The topic is Hillary Clinton. And the post-New Hampshire primary analysis is suffocating.
She finished in a virtual tie with Bernie Sanders in Iowa and was trounced last night by Sanders in New Hampshire because...
She’s losing young women.
She’s losing the young, period.
She’s the establishment.
She’s not projecting warmth.
She’s not progressive.
Her message is too muddled.
The demographics of the first two states were pro-Sanders.
And on it goes.
But what if it’s something else?
It’s still way early in this 2016 presidential campaign and I am loath — utterly loath — to read too much into these early results from states with barely 1 percent of the nation’s population.
But if Hillary Clinton is in trouble, what if it’s because she is her?
Her message is muddled because she has no clear message to convey, no real answer to the question of why she is running to be president. She has a ton of policy proposals, many quite good, and she’s eminently qualified, but she has no version of Sanders’ mantra that he’s running because the economy is rigged in favor of the 1 percent and we need a political revolution.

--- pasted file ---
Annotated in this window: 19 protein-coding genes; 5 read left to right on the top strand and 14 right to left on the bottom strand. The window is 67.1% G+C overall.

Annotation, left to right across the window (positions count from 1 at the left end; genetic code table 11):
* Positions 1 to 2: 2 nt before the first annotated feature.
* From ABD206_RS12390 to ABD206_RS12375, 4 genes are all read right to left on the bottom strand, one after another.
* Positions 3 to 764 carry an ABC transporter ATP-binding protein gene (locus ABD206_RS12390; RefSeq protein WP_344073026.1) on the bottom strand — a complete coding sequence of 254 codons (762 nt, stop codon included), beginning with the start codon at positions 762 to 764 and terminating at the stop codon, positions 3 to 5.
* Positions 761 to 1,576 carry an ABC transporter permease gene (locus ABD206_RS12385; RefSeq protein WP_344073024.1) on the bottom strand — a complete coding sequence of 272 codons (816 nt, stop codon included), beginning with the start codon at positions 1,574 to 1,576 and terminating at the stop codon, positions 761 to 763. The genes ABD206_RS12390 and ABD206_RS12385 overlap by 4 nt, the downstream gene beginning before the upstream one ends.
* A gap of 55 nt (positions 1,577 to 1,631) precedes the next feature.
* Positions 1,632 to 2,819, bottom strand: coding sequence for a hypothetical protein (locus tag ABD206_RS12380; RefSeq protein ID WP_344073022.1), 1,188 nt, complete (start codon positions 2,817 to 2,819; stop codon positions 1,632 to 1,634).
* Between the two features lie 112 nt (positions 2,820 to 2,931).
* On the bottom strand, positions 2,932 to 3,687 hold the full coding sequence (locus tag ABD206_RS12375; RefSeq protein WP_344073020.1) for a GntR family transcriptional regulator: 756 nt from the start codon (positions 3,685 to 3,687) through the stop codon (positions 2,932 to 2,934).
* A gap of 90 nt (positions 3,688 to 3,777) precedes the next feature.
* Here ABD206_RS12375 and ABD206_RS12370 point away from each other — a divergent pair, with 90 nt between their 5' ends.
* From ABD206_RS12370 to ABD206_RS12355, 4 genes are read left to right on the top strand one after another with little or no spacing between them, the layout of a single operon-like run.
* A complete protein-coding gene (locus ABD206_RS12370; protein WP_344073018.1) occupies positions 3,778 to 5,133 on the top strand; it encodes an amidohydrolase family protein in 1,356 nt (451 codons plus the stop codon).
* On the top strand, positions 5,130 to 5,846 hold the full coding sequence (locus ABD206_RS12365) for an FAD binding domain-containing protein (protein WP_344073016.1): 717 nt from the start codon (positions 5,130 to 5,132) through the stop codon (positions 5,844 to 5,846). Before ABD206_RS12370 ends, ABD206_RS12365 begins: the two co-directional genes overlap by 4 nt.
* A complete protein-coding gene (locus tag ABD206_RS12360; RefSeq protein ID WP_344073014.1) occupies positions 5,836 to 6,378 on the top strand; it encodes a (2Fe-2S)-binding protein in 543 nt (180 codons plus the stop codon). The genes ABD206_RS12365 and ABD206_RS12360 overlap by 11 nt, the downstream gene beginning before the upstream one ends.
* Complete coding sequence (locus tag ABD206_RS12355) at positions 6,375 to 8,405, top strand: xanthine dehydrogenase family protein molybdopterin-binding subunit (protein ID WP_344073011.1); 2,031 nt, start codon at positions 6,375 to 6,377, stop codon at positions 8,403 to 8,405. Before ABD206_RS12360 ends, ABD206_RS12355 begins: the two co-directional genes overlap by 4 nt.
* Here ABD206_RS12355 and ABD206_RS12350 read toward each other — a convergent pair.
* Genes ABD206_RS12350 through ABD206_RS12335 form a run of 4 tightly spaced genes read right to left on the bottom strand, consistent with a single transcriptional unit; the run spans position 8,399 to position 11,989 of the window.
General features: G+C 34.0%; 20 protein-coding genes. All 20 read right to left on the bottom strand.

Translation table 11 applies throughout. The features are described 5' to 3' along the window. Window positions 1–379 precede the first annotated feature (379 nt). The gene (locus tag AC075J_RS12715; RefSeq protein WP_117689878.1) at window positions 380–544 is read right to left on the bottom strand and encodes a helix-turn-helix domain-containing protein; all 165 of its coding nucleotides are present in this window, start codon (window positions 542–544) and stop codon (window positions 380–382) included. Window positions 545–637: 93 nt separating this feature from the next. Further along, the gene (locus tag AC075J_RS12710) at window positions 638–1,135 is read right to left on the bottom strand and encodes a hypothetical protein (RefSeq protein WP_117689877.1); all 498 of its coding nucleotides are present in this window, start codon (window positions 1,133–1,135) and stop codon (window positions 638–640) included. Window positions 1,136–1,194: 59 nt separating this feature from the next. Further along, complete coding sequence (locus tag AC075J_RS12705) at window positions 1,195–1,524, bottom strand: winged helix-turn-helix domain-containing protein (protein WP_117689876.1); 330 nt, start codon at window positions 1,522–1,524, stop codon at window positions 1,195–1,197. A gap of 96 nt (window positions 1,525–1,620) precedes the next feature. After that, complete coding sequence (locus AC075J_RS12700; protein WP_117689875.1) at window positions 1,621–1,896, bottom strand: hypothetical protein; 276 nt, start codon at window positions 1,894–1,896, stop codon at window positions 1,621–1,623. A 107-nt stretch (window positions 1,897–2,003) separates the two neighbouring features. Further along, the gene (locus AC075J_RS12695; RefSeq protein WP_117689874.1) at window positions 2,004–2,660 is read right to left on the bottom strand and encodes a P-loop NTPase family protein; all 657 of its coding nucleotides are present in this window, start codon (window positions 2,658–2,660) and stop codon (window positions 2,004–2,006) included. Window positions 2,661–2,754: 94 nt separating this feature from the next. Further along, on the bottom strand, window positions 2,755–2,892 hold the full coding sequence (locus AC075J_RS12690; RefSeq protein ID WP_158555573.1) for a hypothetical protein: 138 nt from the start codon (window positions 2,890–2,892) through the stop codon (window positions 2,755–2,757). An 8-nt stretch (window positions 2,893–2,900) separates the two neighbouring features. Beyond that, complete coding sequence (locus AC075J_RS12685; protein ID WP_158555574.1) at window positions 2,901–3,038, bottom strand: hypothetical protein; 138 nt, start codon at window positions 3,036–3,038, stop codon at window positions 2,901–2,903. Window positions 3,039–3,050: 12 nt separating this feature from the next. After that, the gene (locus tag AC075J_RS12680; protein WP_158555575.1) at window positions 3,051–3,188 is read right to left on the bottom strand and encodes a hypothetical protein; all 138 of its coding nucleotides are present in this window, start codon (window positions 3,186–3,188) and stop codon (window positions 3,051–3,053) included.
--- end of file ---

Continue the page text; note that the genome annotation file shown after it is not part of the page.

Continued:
She has changed positions like a weathervane, and sometimes waits to take stands until she sees where others are headed.
What if people are just plain tired of the emails and the highly-paid speeches and the tortured explanations and the blurry ethics and the heavy-handedness and the tone-deafness and the need to control?
What, in other words, if the problem is the things she can’t change?
There is talk that Clinton is going to shake up her staff, retool her message, and work harder to appeal to young women and various other subgroups.
What if that doesn’t matter?
Michael Dobie is a member of the Newsday editorial board.